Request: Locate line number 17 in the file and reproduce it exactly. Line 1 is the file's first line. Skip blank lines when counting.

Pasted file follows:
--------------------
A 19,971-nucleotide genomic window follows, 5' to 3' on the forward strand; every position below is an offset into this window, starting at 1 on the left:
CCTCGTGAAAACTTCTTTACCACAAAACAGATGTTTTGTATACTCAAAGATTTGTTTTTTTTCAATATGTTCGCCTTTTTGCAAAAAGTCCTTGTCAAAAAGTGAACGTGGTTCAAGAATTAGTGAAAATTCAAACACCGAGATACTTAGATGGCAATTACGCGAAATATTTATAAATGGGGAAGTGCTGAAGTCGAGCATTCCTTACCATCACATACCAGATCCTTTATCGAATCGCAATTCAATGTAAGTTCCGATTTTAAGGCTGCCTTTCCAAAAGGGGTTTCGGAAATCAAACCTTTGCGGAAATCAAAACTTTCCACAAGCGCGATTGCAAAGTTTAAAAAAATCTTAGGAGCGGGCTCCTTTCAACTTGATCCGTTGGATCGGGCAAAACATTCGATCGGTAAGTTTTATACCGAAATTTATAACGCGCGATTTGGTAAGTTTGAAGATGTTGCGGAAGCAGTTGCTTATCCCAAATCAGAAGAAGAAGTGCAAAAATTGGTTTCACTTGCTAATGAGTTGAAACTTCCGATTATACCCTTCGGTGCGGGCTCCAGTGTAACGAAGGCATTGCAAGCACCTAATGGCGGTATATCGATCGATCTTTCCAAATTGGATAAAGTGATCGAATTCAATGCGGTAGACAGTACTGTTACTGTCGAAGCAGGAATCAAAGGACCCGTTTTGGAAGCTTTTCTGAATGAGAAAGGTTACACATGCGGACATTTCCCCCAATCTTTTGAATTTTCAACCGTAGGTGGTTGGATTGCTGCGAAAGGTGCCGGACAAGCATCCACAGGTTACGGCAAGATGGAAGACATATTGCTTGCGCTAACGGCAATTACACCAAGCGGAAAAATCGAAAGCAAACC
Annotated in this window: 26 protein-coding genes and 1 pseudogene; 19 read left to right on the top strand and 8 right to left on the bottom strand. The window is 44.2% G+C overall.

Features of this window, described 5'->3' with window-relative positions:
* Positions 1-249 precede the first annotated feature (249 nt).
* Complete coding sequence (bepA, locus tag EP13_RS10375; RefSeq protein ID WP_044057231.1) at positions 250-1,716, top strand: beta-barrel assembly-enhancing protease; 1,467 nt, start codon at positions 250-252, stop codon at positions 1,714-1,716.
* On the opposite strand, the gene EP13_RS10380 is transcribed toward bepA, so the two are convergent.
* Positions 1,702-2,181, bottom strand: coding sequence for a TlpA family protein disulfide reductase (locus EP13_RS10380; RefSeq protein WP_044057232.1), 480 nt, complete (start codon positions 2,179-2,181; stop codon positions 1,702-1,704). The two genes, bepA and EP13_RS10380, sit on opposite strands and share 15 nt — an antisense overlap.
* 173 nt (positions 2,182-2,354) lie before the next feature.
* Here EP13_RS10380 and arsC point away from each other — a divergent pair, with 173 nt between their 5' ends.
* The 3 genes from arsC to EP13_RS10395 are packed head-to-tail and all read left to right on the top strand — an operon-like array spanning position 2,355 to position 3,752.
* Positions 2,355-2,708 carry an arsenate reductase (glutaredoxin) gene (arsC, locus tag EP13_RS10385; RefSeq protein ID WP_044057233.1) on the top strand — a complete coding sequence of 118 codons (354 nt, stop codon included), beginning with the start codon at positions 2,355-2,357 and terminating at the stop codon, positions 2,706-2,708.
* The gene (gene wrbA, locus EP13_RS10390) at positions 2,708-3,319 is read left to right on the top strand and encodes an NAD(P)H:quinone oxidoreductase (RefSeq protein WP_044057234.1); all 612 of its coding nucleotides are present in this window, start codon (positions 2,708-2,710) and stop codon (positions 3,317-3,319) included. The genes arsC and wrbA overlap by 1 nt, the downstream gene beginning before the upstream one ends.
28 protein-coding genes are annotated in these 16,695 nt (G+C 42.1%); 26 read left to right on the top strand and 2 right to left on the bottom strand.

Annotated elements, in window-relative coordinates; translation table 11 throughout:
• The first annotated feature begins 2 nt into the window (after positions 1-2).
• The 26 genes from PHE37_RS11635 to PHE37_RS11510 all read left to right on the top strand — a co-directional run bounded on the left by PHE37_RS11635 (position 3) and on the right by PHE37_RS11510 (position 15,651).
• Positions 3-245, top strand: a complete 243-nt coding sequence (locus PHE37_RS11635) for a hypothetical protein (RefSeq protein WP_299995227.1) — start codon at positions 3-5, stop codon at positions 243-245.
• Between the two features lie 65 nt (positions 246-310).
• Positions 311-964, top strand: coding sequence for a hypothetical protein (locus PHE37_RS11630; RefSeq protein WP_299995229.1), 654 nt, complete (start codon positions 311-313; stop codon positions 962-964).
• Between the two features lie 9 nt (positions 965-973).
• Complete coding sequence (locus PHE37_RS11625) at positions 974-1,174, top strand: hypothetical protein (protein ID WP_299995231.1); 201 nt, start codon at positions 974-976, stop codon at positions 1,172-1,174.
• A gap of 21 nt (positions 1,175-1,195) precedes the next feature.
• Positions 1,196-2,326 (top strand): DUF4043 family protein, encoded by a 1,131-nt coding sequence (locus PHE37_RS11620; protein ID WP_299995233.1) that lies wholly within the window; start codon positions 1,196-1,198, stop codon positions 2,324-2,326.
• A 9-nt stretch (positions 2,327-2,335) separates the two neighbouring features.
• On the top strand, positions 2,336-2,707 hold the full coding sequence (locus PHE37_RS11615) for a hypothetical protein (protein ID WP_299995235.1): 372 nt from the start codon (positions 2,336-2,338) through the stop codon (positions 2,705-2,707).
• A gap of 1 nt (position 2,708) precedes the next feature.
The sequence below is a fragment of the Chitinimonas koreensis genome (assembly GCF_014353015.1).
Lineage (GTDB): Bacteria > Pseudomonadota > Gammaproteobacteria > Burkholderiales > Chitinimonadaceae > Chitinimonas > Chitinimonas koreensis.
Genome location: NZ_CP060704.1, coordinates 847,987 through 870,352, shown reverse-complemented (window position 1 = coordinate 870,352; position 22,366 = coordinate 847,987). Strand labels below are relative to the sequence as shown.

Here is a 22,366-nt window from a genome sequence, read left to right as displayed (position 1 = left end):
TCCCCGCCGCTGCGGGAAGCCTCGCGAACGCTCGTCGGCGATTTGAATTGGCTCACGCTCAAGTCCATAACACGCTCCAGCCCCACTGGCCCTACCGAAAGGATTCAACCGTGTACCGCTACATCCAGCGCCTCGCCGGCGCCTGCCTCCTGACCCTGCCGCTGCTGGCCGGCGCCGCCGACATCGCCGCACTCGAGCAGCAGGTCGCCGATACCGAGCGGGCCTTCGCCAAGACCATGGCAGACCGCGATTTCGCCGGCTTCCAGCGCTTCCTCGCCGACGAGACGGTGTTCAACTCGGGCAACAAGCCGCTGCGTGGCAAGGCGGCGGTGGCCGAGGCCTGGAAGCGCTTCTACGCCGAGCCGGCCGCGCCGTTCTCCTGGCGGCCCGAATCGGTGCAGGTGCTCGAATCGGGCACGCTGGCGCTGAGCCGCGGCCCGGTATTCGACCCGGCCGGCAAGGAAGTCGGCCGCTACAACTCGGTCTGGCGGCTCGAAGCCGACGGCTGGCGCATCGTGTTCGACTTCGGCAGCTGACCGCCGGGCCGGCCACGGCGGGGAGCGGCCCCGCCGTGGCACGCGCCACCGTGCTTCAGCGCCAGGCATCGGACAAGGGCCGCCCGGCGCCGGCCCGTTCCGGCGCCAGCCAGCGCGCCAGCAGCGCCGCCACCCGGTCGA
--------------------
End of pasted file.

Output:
• The 26 genes from PHE37_RS11635 to PHE37_RS11510 all read left to right on the top strand — a co-directional run bounded on the left by PHE37_RS11635 (position 3) and on the right by PHE37_RS11510 (position 15,651).